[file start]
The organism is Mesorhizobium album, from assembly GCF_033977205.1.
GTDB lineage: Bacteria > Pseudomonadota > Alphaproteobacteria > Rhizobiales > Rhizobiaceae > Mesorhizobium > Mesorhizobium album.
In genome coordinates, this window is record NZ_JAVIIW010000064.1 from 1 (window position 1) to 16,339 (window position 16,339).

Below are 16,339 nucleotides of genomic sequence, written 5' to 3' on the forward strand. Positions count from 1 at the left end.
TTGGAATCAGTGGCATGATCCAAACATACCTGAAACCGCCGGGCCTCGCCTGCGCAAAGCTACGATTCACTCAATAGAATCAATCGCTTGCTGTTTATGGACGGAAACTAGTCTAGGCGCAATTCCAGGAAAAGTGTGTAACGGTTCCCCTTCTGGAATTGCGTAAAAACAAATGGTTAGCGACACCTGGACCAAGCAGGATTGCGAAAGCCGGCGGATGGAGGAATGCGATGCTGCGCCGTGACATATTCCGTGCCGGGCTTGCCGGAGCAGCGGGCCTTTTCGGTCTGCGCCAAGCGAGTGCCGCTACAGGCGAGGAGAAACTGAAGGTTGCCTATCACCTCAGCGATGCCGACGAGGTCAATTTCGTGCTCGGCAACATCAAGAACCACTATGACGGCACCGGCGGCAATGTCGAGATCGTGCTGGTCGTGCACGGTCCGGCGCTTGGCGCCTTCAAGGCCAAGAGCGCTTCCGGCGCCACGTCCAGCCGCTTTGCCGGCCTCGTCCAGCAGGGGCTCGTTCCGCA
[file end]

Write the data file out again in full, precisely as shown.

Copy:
The organism is Mesorhizobium album, from assembly GCF_033977205.1.
GTDB lineage: Bacteria > Pseudomonadota > Alphaproteobacteria > Rhizobiales > Rhizobiaceae > Mesorhizobium > Mesorhizobium album.
In genome coordinates, this window is record NZ_JAVIIW010000064.1 from 1 (window position 1) to 16,339 (window position 16,339).

Below are 16,339 nucleotides of genomic sequence, written 5' to 3' on the forward strand. Positions count from 1 at the left end.
TTGGAATCAGTGGCATGATCCAAACATACCTGAAACCGCCGGGCCTCGCCTGCGCAAAGCTACGATTCACTCAATAGAATCAATCGCTTGCTGTTTATGGACGGAAACTAGTCTAGGCGCAATTCCAGGAAAAGTGTGTAACGGTTCCCCTTCTGGAATTGCGTAAAAACAAATGGTTAGCGACACCTGGACCAAGCAGGATTGCGAAAGCCGGCGGATGGAGGAATGCGATGCTGCGCCGTGACATATTCCGTGCCGGGCTTGCCGGAGCAGCGGGCCTTTTCGGTCTGCGCCAAGCGAGTGCCGCTACAGGCGAGGAGAAACTGAAGGTTGCCTATCACCTCAGCGATGCCGACGAGGTCAATTTCGTGCTCGGCAACATCAAGAACCACTATGACGGCACCGGCGGCAATGTCGAGATCGTGCTGGTCGTGCACGGTCCGGCGCTTGGCGCCTTCAAGGCCAAGAGCGCTTCCGGCGCCACGTCCAGCCGCTTTGCCGGCCTCGTCCAGCAGGGGCTCGTTCCGCA